The Fed didn't realize a collapse was brewing until March 2007. It realized that hedge fund housing losses could threaten the economy. Throughout the summer, banks became unwilling to lend to each other. They were afraid that they would receive bad MBS in return. Bankers didn't know how much bad debt they had on their books. No one wanted to admit it. If they did, then their credit rating would be lowered. Then, their stock price would fall, and they would be unable to raise more funds to stay in business.
The stock market see-sawed throughout the summer, as market-watchers tried to figure out how bad things were.
By August, credit had become so tight that the Fed loaned banks $75 billion. It wanted to restore liquidity long enough for the banks to write down their losses and get back to the business of lending money. Instead, banks stopped lending to almost everybody.
The downward spiral was underway. As banks cut back on mortgages, housing prices fell further. That sent more borrowers into default, which increased the bad loans on banks' books. That made the banks lend even less.
Nine Reasons Why a Housing Crash Isn't Imminent
- There are many differences between the housing market in 2005 and the current market. In 2005, subprime loans totaled more than $620 billion and made up 20 percent of the mortgage market. In 2015, they totaled $56 billion and comprised 5 percent of the market.
- Banks have raised lending standards. According to CoreLogic’s Housing Credit Index, loans originated in 2016 were among the highest quality originated in the last 15 years. In October 2009, the average FICO score was 686, according to Fair Isaac. In 2001, the average score was 490 to 510.
- Tighter lending standards have made a difference in the "flip" market. Lenders only finance 55 percent of the home's value. The "flipper" has to come up with the rest. During the subprime crisis, banks lent 80 percent or more.
- The number of homes sold today is 20 percent below the pre-crash peak. There's only a four-month supply of homes available for sale. As a result, about 64 percent of Americans own their own homes, compared with 68 percent in 2007.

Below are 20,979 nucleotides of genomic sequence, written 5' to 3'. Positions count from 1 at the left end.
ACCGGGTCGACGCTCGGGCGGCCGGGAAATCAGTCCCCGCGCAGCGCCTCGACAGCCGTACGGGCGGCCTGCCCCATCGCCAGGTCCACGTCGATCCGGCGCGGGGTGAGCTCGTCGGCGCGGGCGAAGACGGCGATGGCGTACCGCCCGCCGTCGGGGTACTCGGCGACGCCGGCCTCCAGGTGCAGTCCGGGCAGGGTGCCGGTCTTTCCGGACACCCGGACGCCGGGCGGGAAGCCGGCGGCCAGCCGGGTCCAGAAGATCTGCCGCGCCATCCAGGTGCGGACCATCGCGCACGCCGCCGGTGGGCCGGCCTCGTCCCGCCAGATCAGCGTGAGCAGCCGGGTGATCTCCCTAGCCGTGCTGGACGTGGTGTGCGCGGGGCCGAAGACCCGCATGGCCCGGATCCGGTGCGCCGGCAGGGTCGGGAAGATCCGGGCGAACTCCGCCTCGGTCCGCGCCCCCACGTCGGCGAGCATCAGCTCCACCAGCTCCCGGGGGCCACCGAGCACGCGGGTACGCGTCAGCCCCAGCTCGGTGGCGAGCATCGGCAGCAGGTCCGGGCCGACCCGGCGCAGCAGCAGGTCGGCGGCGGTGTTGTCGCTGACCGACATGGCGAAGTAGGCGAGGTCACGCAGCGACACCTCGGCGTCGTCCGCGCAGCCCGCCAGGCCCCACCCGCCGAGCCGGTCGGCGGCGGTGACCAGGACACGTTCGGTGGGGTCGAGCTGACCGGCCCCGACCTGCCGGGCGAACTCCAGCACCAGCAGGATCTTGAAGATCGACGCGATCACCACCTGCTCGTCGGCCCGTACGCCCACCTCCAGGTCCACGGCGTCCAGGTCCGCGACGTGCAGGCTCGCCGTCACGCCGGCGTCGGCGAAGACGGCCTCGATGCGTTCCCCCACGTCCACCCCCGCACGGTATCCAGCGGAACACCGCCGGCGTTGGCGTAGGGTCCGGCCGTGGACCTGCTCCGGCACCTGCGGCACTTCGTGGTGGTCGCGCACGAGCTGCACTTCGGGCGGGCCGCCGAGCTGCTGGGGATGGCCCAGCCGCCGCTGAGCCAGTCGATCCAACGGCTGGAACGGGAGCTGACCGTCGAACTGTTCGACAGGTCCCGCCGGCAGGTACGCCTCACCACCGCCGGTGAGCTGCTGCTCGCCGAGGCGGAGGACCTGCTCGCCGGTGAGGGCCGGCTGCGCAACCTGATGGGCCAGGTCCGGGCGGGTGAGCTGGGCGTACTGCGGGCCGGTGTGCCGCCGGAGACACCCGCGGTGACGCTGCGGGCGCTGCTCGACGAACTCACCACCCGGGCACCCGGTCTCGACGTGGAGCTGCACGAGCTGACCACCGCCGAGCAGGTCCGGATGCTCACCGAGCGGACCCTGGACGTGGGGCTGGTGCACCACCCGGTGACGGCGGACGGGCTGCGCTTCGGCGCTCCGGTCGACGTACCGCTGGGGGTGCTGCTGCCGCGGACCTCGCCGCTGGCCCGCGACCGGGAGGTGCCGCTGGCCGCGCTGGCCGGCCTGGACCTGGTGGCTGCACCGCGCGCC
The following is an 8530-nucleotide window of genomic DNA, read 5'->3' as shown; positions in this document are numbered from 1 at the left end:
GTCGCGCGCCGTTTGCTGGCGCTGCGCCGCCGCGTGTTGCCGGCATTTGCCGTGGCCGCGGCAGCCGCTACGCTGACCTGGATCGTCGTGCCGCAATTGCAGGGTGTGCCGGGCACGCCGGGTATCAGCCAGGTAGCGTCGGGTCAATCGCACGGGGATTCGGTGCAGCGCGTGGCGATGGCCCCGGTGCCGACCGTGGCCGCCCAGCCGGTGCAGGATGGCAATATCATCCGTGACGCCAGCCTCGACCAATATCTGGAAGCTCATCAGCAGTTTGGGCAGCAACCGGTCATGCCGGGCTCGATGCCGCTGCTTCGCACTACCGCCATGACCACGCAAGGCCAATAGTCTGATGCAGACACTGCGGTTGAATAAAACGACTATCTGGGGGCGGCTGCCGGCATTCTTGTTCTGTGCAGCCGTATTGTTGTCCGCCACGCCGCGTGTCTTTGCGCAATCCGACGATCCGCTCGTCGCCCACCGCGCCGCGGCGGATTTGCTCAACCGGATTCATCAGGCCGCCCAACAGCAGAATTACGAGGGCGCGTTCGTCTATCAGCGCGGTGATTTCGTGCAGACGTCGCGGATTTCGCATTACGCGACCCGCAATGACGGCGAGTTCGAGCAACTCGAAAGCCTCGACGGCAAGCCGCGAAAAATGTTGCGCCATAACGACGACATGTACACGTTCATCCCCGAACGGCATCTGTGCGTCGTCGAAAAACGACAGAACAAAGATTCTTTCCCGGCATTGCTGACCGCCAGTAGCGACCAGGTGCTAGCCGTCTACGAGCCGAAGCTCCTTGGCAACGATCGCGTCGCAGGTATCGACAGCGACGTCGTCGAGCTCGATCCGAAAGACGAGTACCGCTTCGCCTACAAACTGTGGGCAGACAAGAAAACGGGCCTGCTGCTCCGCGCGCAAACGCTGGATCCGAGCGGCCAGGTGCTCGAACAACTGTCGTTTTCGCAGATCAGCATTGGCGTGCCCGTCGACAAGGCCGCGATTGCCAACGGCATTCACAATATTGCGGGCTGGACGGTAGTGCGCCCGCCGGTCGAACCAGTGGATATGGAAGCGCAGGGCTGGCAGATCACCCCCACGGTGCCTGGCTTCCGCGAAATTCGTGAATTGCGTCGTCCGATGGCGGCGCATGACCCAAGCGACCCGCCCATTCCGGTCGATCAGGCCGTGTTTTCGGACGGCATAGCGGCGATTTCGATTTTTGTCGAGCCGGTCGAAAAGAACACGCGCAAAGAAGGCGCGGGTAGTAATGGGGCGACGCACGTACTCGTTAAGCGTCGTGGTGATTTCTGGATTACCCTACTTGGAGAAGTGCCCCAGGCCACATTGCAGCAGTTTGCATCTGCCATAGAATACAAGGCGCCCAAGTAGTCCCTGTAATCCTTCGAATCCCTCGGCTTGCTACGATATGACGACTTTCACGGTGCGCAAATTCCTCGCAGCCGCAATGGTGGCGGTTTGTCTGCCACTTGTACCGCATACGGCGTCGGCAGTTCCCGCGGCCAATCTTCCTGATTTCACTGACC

- Home sales are lower because the recession clobbered young people's ability to start a career and buy homes. Faced with a weak job market, many furthered their education. As a result, they are now burdened with school loans. That makes it less likely they can save enough to buy a home. That will keep demand down.
- Home prices have outpaced income. The average income-to-housing cost ratio is 30 percent. In some metro areas, it's skyrocketed to 40 or 50 percent. Unfortunately, metro areas are also where the jobs are. That forces young people to pay more for rent to be close to a job that doesn't pay enough to buy a house. Thirty-two percent of home sales today are going to first time homebuyers, compared to 40 percent historically, says the National Association of Realtors. Typically, this buyer is 32, earns $72,000, and pays $182,500 for a home. A two-income couple pays $208,500 on average.
- Homeowners are not taking as much equity out of their homes. Home equity rose to $85 billion in 2006. It collapsed to less than $10 billion in 2010. It remained there until 2015. By 2017, it had only risen to $14 billion. Obamacare is one reason for that. Bankruptcy filings have fallen 50 percent since the Affordable Care Act was passed. In 2010, 1.5 million people filed. In 2016, only 770,846 did.
- Some people point that national housing prices have exceeded their 2006 peak. But once they are adjusted for 11 years of inflation, they are only at the 2004 level. Between 2012 and 2017, home prices rose 6.5 percent a year on average. Between 2002 and 2006, they rose 7.5 percent annually. In 2005, they skyrocketed 16 percent.